Pricing Posts

3 Tips to Get the Job in a Bidding Situation

Business planningYou receive a phone call from a prospective client asking you to “bid” on an upcoming photography project she has. It’s an opportunity to forge a new relationship with a new client and you really want the job. Here are three guidelines that have served me well, resulting in me being selected as the successful “bidder”:

Phone Inquiry? Remember These Three Tips

Selling on telephone photographersYou receive a phone call from a prospective client asking you to “bid” on an upcoming photography project she has. It’s an opportunity to forge a new relationship with a new client and you really want the job. Here are a couple of guidelines that have served me well, resulting in me being selected as the successful “bidder”:

1. Never, ever, give a “ballpark figure” for the project; you’ll surely overlook something if you provide an estimate on the spot. It’s just impossible to quickly throw together a figure while under the pressure of “I want an estimate now.” Instead, gather information by asking open-ended questions and let your caller know you’ll get back to her quickly with the estimate.

Why I Don’t Quote Prices via Email

michelle kawka

Thanks to New York Photographer Michelle Kawka for this guest blog post.

Often times, I will get a price request for my photography services via email. Generally, the inquiry looks something like this:

I need a photographer for X photo or video project or event and it is on X day and time. Are you available? How much do you charge? Please email me back with your price.

To which my email response is generally along the lines of:

Sell Before or After the Shoot?

I was speaking with New York Portrait Photographer Michelle Kawka recently and she shared a recent experience with regard to knowing how to price a recent wedding job she photographed.

During her initial consultation with the couple, Michelle sensed that price would be an issue for the couple. She decided a good approach would be to discount her usual price for “photography and an album” a bit, and trust her ability to sell the couple additional albums, prints, and other tangibles when the couple came to her studio to review the photographs. (Just a side note, Michelle is a Sandler Training “graduate” and exudes confidence in just about everything she does.)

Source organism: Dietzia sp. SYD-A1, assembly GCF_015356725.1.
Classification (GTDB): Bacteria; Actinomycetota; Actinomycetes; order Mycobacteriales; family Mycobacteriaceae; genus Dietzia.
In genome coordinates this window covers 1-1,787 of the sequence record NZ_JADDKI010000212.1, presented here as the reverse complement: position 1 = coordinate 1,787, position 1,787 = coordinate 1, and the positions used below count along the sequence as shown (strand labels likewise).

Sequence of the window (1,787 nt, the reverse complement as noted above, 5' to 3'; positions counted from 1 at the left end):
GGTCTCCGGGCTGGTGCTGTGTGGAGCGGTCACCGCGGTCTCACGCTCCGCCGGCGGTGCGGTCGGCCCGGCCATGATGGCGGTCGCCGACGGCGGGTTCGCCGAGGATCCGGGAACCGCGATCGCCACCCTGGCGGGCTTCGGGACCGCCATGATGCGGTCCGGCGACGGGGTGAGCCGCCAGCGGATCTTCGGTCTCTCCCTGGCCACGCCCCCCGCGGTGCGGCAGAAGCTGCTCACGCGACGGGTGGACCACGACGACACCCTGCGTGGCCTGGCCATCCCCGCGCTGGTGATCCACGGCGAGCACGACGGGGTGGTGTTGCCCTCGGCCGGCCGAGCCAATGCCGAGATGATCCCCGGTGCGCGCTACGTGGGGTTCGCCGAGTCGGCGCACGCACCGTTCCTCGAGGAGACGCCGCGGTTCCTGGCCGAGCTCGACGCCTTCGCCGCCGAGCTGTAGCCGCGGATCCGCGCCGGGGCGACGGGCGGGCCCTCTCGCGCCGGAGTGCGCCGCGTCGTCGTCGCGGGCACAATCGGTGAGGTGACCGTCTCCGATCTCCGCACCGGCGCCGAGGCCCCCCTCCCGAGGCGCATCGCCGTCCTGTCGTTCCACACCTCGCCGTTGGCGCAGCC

Don’t Be Boiled Alive, 4 Keys to Staying Relevant

Frog in hot waterThey say that if a frog is placed in boiling water, it will jump out, but if it is placed in cold water that is slowly heated, it will not perceive the danger and will be cooked to death. It’s a metaphor that speaks to the inability of people to react to significant changes that occur gradually.

Of course change in photography has been going on since it was invented, but I can remember when the “water first started to warm” for me. It was when I was handed a Kodak NC2000 in the early 1990’s to photograph a Presidential debate in Lansing, Michigan for the Associated Press. It was the start of digital photography for me. (Rob Galbraith has an excellent essay on the NC2000 here.)

Don’t Let Your “Joes” Hold You Back

Most emerging photographers consider themselves generalists if for no other reason than that they want to work and any paying job coming their way sounds like a good one. But if this is where you’re at in your career, you’ll need to at some point do two things: first, become more of a specialist and second, be willing to let go of those early, low-paying clients. In this essay I’ll talk about the low-paying clients.

Let’s imagine the owner of the muffler shop on the corner of Main Street calls you to shoot some pictures of his shop for an ad he is running in the local weekly newspaper. We’ll call him Joe. He’s only willing to pay a small fee and you’ve done all you can to show him your value, why you’re better than everyone else, and most important, you’re convinced you’ve negotiated as far as you can with him on price. You do the shoot, he’s very satisfied, and he wants you to do more work. The fact remains though, he’s a low budget client.